Business Hunter is backing the local offshore wind project, saying it could produce the equivalent of the region’s fleet of coal-fired power stations.
Minister for Climate Change and Energy Chris Bowen visited Newcastle on Thursday 23 February to unveil plans for the $10 billion eight-gigawatt venture.
The 5,000-square-kilometre “zone”, located in the Pacific Ocean, extends from Norah Head in the south to Port Stephens in the north.
Turbines are expected to be located between 10 kilometres and 30 kilometres off the coast, due a request from the Department of Defence.
With the project’s community consultation phase officially underway, Business Hunter CEO Bob Hawes is urging all stakeholders to engage early in the process to avoid delays.
“Large scale renewable energy is critical for the Hunter’s evolution,” he said.
“With the potential to support one of Australia’s largest clean energy projects, this is another clear indication of the role the Hunter will be expected to play in the new energy economy… and the opportunities and challenges that lie before us.
“An efficient and effective consultation and project application and consideration process will ensure we can boost the confidence of commercial investment this project is likely to attract, and provide certainty for businesses who are at the mercy of an increasingly volatile energy market.”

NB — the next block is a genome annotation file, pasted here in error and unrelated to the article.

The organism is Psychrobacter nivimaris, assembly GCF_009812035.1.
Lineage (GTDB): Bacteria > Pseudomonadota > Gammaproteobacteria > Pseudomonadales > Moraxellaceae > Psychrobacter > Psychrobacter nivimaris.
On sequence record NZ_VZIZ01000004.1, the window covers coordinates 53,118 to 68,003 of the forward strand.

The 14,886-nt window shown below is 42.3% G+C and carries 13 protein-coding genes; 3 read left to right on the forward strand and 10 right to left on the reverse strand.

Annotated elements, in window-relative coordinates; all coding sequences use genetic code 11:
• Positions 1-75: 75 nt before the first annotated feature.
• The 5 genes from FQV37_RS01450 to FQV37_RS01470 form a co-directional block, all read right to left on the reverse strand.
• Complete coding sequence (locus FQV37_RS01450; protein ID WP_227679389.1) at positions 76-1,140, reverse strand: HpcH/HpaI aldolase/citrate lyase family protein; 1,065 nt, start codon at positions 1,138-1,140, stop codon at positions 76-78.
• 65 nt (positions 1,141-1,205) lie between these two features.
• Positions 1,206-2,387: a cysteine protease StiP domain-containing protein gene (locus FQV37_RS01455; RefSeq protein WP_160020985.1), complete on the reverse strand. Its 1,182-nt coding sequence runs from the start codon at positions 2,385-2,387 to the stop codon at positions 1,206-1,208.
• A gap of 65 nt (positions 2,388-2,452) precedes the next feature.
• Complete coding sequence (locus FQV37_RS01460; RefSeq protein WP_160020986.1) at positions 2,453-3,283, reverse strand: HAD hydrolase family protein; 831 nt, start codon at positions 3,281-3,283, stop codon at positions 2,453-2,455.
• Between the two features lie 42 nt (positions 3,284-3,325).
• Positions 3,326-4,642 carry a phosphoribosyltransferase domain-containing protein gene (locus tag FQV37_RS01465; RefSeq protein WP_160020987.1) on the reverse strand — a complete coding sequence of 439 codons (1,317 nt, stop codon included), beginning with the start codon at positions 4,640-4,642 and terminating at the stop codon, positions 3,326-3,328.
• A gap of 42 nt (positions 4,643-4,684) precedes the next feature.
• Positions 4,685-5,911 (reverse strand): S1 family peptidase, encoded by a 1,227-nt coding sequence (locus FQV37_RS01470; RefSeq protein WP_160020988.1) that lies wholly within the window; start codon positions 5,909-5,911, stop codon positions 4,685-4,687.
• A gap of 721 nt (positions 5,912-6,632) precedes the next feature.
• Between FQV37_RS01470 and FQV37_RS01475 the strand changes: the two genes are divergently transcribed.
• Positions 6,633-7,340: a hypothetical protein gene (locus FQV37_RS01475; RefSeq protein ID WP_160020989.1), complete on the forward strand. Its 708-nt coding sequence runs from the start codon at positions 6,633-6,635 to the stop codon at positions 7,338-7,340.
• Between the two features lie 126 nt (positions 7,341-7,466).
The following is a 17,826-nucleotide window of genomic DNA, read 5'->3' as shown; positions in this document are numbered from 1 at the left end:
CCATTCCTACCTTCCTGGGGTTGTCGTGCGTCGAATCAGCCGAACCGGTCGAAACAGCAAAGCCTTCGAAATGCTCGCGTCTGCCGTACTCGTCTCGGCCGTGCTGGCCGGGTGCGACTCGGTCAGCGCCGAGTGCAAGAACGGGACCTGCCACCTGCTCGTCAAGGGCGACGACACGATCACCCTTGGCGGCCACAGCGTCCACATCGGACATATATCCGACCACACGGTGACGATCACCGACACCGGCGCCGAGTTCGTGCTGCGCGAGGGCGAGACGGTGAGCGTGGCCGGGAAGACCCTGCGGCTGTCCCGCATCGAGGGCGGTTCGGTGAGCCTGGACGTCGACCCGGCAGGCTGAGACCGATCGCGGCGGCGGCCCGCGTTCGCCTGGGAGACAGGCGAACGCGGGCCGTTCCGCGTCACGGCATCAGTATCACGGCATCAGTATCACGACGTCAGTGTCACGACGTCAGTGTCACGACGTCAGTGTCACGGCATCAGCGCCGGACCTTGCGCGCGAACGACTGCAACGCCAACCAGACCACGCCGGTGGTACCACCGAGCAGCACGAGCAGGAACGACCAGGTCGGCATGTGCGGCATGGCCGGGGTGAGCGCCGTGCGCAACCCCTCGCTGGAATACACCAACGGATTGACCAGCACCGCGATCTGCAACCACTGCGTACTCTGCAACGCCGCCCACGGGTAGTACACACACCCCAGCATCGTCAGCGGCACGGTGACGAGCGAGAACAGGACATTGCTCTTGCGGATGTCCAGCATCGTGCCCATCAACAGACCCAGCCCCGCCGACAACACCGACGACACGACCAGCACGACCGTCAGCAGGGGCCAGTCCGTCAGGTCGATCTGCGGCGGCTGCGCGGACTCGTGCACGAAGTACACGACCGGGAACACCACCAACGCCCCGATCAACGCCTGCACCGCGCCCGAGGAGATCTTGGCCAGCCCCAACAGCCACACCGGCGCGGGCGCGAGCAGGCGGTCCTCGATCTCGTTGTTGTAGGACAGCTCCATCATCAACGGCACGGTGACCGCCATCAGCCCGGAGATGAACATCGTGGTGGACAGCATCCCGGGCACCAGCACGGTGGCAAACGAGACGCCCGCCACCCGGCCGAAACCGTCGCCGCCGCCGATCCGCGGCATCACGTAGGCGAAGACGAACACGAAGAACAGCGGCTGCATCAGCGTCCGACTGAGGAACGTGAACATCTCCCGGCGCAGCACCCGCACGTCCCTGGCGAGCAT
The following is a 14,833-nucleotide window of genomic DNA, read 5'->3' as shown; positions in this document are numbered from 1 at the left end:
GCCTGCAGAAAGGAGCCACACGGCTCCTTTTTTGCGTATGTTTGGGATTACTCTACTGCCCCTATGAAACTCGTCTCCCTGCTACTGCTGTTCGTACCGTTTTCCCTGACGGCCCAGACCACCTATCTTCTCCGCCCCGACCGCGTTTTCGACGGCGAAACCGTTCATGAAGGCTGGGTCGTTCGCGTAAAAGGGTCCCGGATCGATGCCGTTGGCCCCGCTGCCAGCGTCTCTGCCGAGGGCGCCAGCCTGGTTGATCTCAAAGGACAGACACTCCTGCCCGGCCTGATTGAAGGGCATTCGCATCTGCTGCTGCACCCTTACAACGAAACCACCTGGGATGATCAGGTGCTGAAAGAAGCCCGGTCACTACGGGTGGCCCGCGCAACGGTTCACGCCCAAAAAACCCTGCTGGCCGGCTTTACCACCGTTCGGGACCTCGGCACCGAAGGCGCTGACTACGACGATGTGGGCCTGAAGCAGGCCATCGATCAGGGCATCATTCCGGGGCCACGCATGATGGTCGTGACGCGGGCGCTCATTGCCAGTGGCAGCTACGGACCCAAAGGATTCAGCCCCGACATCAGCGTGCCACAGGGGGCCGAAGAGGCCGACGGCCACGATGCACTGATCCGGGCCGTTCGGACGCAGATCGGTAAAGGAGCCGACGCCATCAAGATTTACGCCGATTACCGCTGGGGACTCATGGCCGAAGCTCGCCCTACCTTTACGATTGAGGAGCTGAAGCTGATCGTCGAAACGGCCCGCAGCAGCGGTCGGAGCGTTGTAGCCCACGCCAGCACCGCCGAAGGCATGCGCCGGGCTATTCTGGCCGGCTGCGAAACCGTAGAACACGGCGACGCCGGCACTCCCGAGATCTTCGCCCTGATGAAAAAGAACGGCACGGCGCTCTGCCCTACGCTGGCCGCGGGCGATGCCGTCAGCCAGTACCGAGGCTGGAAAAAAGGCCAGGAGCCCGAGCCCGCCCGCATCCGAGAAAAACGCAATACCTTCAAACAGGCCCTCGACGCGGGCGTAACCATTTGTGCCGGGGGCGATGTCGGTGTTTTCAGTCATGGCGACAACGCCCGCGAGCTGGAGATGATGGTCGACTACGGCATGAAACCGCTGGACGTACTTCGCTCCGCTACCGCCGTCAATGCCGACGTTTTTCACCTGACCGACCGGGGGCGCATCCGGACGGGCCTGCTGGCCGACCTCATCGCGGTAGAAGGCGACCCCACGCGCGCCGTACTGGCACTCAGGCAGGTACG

Mr Hawes said energy supply was a key concern for the region.
“The opportunities and tasks around manufacturing, securing labour supply and the logistics required to bring a project of this scale to reality will be enormous,” he explained.
“Our State Election Platform offers practical steps the government can take to ensure we have a ready pipeline of skilled workers to support these endeavours, including a Hunter New Energy Skills Centre modelled on the Institute of Applied Technology at Meadowbank, and an advanced science and technology academy high school.
“This is a ‘once in a generation’ opportunity that requires solid foundations to ensure children who are currently at school and considering their future can understand the prospects available to them in new energy.”
Mr Hawes said Business Hunter’s election platform had also called for strengthening of local supply chains and priority support for businesses wishing to establish or diversify into manufacturing of materials required in renewable energy production, such as solar panels and wind farms.
“Decades of knowledge and capacity building have created an immense energy pedigree in the Hunter,” he added.
“While this offers a solid foundation to build on, our renewable energy ecosystem is still in its infancy and will require support to build momentum and ripen.”
For more news stories:
- Hunter offshore wind project opens door to job, investment opportunities
- Greens plan Hunter’s transition from coal
- Charlestown welcomes state-of-the-art MRI technology
Get all the latest Newcastle news, sport, real estate, entertainment, lifestyle and more delivered straight to your inbox with the Newcastle Weekly Daily Newsletter. Sign up here.